Committee attorneys: keeping legislators informed

Delegates receive input from a staff attorney. Photo by Perry Bennett, WV Legislative Photographer.


Have you ever wondered how legislators make informed decisions about bills that they are reviewing, even when they may not be familiar about the subject matter?

While our legislators are often experts in one or more subject areas, no one can be an expert on everything. We’ve shared previously about how you can help educate your Legislator on issues that you care about. Additionally, Legislators often rely on committee attorneys to help them out.

Each committee in both the House and the Senate have at least one attorney assigned to assist committee members. Here’s how they do that:

  • Explain how each bill would change or add to the state code and what that would look like in practice
  • Answer questions that Senators or Delegates have about the function of a bill, any amendments to the bill, and about the state code in general
  • Listen to Senators or Delegates as they voice concerns and draft amendments that address their concerns if directed to do so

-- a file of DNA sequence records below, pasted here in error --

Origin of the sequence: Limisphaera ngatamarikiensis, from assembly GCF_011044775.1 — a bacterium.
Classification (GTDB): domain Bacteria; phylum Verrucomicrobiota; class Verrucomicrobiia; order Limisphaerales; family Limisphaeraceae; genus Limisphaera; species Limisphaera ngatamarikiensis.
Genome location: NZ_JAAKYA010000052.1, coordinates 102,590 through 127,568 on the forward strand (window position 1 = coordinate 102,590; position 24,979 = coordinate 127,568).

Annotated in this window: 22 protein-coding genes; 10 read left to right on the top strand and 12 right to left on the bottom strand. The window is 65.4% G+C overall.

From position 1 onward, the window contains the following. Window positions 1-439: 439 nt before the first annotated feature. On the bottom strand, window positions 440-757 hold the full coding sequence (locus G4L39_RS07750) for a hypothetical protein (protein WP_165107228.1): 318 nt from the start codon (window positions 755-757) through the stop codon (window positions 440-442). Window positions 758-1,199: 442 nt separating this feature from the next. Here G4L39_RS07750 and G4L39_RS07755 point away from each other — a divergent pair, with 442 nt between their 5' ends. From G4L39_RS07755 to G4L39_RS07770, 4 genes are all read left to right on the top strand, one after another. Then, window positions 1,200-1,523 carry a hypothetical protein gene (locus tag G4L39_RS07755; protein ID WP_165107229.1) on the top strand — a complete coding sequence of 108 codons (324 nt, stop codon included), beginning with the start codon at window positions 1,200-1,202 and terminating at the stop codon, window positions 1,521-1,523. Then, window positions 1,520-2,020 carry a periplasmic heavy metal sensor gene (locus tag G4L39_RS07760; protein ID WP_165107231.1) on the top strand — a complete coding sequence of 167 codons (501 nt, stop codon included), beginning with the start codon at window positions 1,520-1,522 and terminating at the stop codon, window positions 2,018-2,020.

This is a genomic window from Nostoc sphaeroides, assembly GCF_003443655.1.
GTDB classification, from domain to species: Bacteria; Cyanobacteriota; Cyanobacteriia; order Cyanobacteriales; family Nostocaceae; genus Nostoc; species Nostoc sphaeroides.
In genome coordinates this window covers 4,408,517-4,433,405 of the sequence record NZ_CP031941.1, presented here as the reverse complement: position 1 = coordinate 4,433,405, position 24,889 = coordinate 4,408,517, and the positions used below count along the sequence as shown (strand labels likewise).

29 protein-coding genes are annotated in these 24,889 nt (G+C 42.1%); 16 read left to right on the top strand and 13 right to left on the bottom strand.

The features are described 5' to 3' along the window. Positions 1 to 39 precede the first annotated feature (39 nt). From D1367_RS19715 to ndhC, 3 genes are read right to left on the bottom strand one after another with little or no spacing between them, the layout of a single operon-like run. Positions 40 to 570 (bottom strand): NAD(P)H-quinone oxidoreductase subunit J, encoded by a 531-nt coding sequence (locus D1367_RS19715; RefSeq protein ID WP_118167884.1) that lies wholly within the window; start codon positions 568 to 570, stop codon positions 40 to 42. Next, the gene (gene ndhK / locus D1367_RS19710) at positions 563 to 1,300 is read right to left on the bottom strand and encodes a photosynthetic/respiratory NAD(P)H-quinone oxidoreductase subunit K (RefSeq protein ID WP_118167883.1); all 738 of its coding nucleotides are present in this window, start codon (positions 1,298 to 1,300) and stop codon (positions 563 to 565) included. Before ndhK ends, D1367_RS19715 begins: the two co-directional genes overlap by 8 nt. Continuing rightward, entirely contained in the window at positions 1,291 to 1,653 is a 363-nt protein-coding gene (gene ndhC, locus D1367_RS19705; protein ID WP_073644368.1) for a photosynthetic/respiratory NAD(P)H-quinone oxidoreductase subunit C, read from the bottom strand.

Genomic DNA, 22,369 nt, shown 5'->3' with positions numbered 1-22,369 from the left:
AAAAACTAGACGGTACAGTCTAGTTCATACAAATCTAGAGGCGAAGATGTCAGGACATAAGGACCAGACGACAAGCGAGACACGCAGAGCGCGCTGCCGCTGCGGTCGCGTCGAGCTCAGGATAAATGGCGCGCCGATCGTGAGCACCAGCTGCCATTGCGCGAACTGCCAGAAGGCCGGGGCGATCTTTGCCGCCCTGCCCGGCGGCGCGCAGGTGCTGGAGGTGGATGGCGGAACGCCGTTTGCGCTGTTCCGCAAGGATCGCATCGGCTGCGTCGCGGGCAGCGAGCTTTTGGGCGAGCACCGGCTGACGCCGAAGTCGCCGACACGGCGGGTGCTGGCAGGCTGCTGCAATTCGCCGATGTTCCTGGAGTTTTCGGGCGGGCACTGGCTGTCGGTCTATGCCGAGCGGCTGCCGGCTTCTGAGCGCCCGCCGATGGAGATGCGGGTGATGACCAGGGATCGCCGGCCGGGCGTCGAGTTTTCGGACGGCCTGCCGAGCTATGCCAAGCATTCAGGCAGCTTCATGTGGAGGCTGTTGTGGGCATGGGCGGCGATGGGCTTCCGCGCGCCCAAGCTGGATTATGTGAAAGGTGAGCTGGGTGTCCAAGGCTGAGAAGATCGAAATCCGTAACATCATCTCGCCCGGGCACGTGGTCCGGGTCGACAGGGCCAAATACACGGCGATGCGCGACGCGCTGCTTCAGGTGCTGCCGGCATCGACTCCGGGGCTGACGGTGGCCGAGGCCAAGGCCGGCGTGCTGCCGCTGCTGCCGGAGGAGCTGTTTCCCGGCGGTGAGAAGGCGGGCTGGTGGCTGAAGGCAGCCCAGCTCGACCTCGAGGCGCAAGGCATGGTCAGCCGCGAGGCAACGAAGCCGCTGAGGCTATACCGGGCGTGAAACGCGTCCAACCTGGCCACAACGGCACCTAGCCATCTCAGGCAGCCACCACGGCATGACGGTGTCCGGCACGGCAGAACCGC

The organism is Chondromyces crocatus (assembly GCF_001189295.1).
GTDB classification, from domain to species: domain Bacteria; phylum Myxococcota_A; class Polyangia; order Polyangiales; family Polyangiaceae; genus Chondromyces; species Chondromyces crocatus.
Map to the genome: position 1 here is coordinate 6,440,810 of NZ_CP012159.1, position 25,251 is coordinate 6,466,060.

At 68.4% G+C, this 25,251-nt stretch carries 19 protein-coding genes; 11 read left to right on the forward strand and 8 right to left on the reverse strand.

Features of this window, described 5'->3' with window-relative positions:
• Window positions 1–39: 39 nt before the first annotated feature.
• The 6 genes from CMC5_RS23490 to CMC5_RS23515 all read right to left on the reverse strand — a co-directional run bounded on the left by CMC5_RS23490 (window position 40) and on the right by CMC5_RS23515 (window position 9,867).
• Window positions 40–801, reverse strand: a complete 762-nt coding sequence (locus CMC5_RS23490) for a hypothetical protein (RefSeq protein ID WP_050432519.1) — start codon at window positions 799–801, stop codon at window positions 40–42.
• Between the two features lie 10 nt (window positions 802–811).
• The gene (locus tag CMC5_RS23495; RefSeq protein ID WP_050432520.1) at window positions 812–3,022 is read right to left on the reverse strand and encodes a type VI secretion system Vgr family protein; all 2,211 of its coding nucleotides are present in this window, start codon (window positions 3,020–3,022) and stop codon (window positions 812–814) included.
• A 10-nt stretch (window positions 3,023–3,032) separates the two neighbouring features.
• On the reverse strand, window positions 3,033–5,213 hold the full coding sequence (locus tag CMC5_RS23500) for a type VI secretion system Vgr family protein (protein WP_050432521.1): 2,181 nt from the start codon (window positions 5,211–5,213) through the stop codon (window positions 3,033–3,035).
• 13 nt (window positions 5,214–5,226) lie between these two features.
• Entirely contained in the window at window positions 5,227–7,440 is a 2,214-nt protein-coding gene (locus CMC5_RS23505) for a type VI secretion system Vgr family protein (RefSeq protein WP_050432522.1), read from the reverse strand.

• Provide their opinion about the efficacy of a bill if asked to do so


This isn’t the only job that committee attorneys have, but this is one way in which they have an incredible amount of input into this piece of the legislative process.

If they understand legislators’ questions correctly and are able to answer in a way that they understand, then the legislators can make decisions about whether to amend, pass, or block a bill with the best information possible. If the attorney misunderstands a legislator’s question or doesn’t know the answer, legislators may make decisions with incomplete or incorrect information.

This played out in a committee meeting I attended recently. A bill was being discussed and legislators were unsure how the bill would function in relation to the State Code. They asked the attorney to describe how that section of code currently functions, but he wasn’t able to do so. Legislators were left to make their best guess about what the bill would do if enacted.

This isn’t ideal, but it does make sense. When I did some digging on my own, I found that the bill in question impacts two separate pieces of the State Code, rather than the one that was listed. It took me about an hour to track down the chapter in which the second piece of code was located – no small task.

For every instance in which attorneys aren’t able to provide an answer to these questions, there are many more in which they do, making sure that legislators have the information they need to make informed decisions about each bill that they have to review.

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